What does alternative finance in the UK mean for the social sector?

TSIC recently attended the launch of a report by Nesta and Cambridge University on “Alternative Finance in the UK”. The report explores a broad range of alternative finance models and their implications for the wider economy, with some comment on potential implications for the social sector, which is continually seeking different sources of funding as public budgets shrink. Of the nine types of alternative finance outlined, the most frequently used ones in the social sector to date are rewards and donation crowdfunding, wherein refer to individuals donate towards a specific project to receive non-financial rewards (e.g. a book or a product) or no return at all, as well as community shares, which refers to withdrawable share capital issued by co-operative societies.

The report argues that the alternative finance market, which is estimated to triple in size from 2013 to 2014, has provided “significant additional giving to social good projects”, as around 80% of the donors who reported giving to social sector campaigns said they were using funds in addition to what they would normally give to charitable causes. Although the funding channelled through community shares, rewards and donation crowdfunding to social sector organisations is equivalent only to 0.6% of the annual philanthropic giving by individuals in the UK (See data at NCVO), the growth rate of these three types of alternative finance is averaging 126% per annum, while philanthropic giving by individuals has remained more or less stagnant in recent years.

While the growth of alternative finance in the social sector is promising, the amount of funding channelled through these mechanisms to date remains quite small. There needs to be more enabling initiatives for major forms of alternative finance like P2P business lending and equity crowdfunding to consider not only the financial return, but also the social return. BuzzBnk is such an example as it is the first platform in the UK to provide loans-based crowdfunding to social enterprises and charities.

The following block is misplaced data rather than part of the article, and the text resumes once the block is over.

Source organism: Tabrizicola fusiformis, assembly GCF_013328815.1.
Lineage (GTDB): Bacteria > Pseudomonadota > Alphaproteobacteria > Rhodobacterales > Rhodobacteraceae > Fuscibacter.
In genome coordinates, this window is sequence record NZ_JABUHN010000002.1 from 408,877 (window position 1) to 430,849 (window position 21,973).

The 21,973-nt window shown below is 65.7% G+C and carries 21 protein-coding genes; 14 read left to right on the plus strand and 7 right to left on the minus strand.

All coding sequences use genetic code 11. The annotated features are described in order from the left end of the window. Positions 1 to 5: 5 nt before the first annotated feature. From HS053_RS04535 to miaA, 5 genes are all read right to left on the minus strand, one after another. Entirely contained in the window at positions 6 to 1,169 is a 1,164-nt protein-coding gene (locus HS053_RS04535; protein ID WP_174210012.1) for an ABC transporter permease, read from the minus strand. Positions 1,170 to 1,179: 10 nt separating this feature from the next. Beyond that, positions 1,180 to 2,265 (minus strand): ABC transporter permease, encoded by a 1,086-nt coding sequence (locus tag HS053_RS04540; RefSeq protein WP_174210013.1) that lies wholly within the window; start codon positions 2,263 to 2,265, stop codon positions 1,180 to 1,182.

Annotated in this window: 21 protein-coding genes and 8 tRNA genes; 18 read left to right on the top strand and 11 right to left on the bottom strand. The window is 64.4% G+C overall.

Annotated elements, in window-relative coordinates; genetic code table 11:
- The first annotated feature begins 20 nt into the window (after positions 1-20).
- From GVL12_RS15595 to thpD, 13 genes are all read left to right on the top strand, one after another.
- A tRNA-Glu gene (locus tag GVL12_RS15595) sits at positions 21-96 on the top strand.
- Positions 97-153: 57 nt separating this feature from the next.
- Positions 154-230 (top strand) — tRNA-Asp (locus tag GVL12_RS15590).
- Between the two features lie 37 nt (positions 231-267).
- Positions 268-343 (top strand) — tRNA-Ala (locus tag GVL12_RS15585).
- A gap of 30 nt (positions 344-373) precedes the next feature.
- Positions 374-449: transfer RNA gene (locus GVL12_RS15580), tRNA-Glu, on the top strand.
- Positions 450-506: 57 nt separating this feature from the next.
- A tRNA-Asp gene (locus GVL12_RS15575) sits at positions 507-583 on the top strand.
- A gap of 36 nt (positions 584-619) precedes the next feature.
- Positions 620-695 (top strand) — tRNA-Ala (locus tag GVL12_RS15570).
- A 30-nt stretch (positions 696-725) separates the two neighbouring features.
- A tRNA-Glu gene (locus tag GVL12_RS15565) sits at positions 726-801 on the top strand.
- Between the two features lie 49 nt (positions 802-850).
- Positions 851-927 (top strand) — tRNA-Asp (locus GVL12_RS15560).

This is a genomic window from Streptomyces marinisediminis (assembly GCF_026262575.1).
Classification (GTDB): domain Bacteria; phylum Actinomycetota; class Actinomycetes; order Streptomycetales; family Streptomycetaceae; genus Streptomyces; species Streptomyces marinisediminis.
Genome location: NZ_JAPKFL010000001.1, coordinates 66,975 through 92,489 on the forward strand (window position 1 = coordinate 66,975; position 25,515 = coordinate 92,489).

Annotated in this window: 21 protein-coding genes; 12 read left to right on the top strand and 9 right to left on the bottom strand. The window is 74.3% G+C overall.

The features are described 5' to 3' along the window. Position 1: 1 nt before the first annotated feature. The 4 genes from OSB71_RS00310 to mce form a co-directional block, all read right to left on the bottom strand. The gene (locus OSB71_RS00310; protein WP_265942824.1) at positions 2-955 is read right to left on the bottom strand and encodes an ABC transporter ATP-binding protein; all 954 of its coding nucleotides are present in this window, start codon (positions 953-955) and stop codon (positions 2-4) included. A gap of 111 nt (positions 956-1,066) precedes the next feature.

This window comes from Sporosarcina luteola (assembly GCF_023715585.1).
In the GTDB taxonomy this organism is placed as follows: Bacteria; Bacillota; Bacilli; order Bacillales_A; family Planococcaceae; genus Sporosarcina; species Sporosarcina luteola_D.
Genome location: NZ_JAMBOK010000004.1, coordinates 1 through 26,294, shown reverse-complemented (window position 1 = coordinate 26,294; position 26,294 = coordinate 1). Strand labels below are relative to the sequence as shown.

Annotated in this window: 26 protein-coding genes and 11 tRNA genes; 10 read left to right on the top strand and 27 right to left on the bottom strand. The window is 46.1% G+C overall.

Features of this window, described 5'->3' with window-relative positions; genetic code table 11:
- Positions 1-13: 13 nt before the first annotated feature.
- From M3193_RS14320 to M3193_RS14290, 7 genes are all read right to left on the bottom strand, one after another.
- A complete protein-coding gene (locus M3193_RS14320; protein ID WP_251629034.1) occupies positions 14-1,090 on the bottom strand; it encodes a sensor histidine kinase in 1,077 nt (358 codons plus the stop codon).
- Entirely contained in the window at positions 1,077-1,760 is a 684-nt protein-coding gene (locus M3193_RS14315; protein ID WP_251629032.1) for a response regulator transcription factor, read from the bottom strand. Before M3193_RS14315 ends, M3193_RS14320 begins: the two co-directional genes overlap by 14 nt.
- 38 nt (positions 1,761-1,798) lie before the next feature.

Another potential limitation of alternative finance is that it is still not able to fill the “missing middle” range between £50,000 and £200,000, where funding for social enterprises is most scarce but critical for successful ones to scale up. In one of our previous briefings on “Financing Social Enterprises in the UK”, we identified that across the vast array of social investment funds, there are only a handful focused on investments within this range due to a combination of high risk appetite required and high transaction costs that deter both individual and institutional investors. Rewards and donation crowdfunding focus primarily on early-stage projects, as the average amount raised is between £3,800 and £6,100. While community shares can address this gap to an extent, with £175,000 on average raised, this form of finance is limited to organisations that are incorporated as co-operative or community benefit societies. Many small organisations seeking growth finance thus will need to look elsewhere.

As the alternative finance market continues to grow, we need to focus on both the funding options available to the social sector, as well as to build the capacity of social sector organisations to engage with alternative finance, through training and knowledge-sharing forums. We’d love to hear your thoughts or recommendations: tweet to us @TSICLondon #AltFin.

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